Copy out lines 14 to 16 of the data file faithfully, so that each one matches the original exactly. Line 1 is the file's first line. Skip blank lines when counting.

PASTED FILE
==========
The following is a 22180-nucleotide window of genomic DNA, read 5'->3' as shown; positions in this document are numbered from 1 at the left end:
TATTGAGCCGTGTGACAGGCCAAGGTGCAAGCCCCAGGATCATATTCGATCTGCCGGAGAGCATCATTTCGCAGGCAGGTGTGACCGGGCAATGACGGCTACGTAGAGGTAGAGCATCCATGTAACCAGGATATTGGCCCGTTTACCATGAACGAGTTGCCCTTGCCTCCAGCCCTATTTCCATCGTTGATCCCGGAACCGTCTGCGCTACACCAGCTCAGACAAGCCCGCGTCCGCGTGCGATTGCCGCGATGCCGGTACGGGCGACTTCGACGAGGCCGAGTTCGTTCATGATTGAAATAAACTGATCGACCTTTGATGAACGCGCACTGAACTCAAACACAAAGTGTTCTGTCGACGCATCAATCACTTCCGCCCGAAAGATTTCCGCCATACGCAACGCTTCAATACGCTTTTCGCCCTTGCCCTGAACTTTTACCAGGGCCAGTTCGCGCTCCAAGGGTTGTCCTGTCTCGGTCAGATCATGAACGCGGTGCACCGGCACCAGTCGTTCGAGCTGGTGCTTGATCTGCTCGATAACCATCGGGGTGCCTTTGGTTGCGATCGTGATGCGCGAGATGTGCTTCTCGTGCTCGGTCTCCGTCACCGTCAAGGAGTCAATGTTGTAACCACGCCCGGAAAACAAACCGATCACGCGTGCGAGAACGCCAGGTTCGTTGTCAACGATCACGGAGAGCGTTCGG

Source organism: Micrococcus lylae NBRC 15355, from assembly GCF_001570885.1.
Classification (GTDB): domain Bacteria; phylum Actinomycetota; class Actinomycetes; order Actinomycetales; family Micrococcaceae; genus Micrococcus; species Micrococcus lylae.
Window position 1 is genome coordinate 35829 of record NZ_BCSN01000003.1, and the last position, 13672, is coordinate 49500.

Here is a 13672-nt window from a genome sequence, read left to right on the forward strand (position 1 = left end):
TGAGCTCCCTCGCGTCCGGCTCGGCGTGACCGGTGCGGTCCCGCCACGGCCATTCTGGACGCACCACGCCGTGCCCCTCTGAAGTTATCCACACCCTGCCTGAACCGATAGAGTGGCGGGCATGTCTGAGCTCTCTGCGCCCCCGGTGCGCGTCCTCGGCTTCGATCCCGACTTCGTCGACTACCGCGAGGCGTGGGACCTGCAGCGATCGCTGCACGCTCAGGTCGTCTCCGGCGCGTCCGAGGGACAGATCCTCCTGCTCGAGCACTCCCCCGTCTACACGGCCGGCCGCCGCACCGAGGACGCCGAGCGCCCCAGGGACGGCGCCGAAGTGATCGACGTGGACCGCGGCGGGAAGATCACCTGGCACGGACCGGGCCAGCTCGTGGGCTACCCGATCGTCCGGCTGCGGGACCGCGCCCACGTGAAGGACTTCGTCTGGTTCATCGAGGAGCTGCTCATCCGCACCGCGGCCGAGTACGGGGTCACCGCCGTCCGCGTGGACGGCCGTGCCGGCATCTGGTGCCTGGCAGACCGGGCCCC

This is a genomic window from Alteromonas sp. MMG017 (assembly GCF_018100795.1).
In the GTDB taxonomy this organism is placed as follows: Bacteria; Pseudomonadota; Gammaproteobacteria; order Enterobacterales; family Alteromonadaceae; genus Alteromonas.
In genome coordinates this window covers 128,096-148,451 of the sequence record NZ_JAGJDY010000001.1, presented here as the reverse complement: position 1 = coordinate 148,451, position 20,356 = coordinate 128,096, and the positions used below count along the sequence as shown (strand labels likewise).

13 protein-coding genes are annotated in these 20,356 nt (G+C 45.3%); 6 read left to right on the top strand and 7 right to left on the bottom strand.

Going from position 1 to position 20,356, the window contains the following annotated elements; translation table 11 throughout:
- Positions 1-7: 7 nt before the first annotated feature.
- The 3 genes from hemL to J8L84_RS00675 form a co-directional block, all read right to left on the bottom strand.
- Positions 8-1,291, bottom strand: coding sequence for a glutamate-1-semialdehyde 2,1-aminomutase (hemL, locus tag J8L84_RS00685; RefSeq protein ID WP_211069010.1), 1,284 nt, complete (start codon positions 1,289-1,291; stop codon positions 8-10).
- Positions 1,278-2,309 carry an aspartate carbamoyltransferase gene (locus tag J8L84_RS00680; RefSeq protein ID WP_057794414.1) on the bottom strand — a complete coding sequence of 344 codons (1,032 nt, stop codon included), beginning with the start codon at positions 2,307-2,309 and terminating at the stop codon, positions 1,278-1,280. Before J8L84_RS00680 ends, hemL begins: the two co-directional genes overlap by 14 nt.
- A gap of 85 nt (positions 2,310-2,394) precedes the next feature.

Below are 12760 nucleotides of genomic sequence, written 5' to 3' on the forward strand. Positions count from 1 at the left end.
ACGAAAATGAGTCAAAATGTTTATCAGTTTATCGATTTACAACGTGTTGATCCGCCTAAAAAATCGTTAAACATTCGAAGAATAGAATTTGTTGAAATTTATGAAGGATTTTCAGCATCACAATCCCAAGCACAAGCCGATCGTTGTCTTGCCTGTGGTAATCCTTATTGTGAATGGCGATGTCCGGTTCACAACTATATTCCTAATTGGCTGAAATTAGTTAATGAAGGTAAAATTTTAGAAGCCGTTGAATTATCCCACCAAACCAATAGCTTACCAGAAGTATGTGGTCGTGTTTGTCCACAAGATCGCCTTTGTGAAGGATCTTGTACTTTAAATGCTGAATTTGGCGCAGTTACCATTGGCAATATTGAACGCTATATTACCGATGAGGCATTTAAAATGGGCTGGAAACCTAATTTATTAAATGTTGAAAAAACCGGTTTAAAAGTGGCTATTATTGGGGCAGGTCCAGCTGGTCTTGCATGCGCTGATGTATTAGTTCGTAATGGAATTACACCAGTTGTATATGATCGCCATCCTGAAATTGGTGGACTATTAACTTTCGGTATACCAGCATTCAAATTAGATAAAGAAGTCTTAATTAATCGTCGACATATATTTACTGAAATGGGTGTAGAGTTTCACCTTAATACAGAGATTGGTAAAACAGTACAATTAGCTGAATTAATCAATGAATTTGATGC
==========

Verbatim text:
- The 3 genes from hemL to J8L84_RS00675 form a co-directional block, all read right to left on the bottom strand.
- Positions 8-1,291, bottom strand: coding sequence for a glutamate-1-semialdehyde 2,1-aminomutase (hemL, locus tag J8L84_RS00685; RefSeq protein ID WP_211069010.1), 1,284 nt, complete (start codon positions 1,289-1,291; stop codon positions 8-10).
- Positions 1,278-2,309 carry an aspartate carbamoyltransferase gene (locus tag J8L84_RS00680; RefSeq protein ID WP_057794414.1) on the bottom strand — a complete coding sequence of 344 codons (1,032 nt, stop codon included), beginning with the start codon at positions 2,307-2,309 and terminating at the stop codon, positions 1,278-1,280. Before J8L84_RS00680 ends, hemL begins: the two co-directional genes overlap by 14 nt.